Jesus’s argument in John is essentially that he is one with God and that is not blasphemy because the Jews accepted that the sons of El (divine sons of God in the council of El), who are gods, became mortal. Thus, they cannot charge him with blasphemy by claiming that he is one with God and God’s very son who has come to earth to die as a mortal just as the sons of God in the council of God did.

    Comment by Blake — July 18, 2008 @ 9:58 am

  56. Clark,

    I don’t know how one could possibly avoid then unified mind conclusion with Pratt. He clearly taught that individual mini-minds, or particles of independently thinking and acting intelligence, unify to form higher order spirits like our human spirits. So in such a scenario the mind of any human spirit is the combination of innumerable individual irreducible mini-minds unifying perfectly together.

    See many of the relevant Pratt quotes backing this up here (both the thread and the comments)

    Comment by Geoff J — July 18, 2008 @ 10:17 am

  57. Clark,

    See this quote specifically. It clearly shows that Pratt did teach this unified mind thing.

    Comment by Geoff J — July 18, 2008 @ 10:23 am

  58. Well yes, that’s true that they form human minds. The question is whether the corn I just ate and that is in my intestine fits the bill or if only some do. That is does Pratt think every atom in my body is unified. Some of the quotes you offer even argue against the interpretation you are giving since it suggests this is done perfectly only in the heavenly world.

    Comment by Clark — July 18, 2008 @ 2:04 pm

  59. Clark,

    You are talking about physical bodies and I am talking about spirits and spirit bodies. I think it is clear that Pratt was talking about spirits as well.

    But you are right — Pratt leaves a lot of important details and questions unanswered.

    Comment by Geoff J — July 18, 2008 @ 2:46 pm

  60. I still need to get Blake’s book–but amazon just sent me an e-mail saying that they cannot acquire it. Hopefully more will become available from independent sellers soon.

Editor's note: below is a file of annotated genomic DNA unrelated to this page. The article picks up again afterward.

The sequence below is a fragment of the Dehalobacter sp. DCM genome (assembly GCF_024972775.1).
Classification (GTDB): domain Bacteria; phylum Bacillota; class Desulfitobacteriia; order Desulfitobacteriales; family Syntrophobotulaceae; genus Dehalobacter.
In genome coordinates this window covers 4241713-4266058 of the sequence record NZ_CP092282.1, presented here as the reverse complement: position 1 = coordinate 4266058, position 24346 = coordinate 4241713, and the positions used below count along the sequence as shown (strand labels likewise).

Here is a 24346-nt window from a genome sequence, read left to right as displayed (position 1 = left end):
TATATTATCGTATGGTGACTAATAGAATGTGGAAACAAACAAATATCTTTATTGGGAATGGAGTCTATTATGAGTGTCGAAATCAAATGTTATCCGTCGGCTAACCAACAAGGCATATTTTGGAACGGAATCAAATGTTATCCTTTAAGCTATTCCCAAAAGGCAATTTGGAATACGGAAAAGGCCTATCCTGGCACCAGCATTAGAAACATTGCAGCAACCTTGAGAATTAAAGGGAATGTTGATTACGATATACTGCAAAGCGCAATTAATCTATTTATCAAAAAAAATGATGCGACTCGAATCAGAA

Comment by The Yellow Dart — July 18, 2008 @ 4:59 pm

  61. Hmmm. . . Blake there is a huge difference between men who make themselves God and God who makes himself a man, and also the thought of God who cannot perish and gods who can perish very swiftly.

    Powerful distinctions are made in biblical scripture between God and gods. I do need to get your last book, hoping to see these nuances.

    YTD and Blake, so you guys agree with the Qumran interpretations on Ps. 82?

    Comment by Todd Wood — July 18, 2008 @ 7:02 pm

  62. And Moggs, Blake, and YTD, sometime it would be interesting to read three separate posts from you three on the last phrase of John 10:34.

    (Or perhaps Geoff could just post an open thread on John 10:34.)

    Have a good weekend, all.

    Comment by Todd Wood — July 18, 2008 @ 7:13 pm

  63. Todd: You are right that there is a big difference between men who are themselves gods and those who make themselves gods. However, your thought of a God who cannot perish is interesting — remember that Christ died. He had an immortal spirit that did not die; and it is the same with humans. Christ resurrected and so will we. So you’re going to have to get much clearer on your distinctions before they are meaningful.

    I don’t accept the Dead Sea Scrolls as scripture — but they are a good source of beliefs among some Jews in the first century during Christ’s life. In fact, they are the only interpretation of Ps. 82 contemporaneous with the creation of John 10 that we have! In fact, it appears that Jesus may have been particularly open to the kind of beliefs accepted at Qumran because it appears that John the Baptist was active in an area close to Qumran and his practices reflect beliefs close to those we know were also practiced at Qumran.

    Let me state emphatically that the view that Ps. 82 refers to gods who became human and the council of gods who are convened in judgment before the God Elyon is the vastly overwhelming consensus among non-evangelical biblical scholars. In fact, given the Ugaritic linguistic background, any other view is more an attempt to avoid a particular theological implication than a reading of the text.

    John 10 is a different time and place and the question is whether Jesus is accurately reflecting this ancient (even in his time) understanding or adopts some new view. However, he is defending the assertion that he is one with God in a sense that makes him a God and that is why the Jews in his time (if this account is historical events or reflects a memory of some such events) respond that he asserts blasphemy. Christ reminds them that this Psalm teaches that the sons of God became mortal according to Ps. 82. That is the import of the “ye are gods” statement. So he is merely claiming what scriptures affirm — sons of God become mortal and die just as he has become mortal and will die.

    I would add that even if the account in John 10 isn’t historical in the sense that Jesus actually had this conversation, that at the very least a first century writer familiar with Jewish culture provided the text.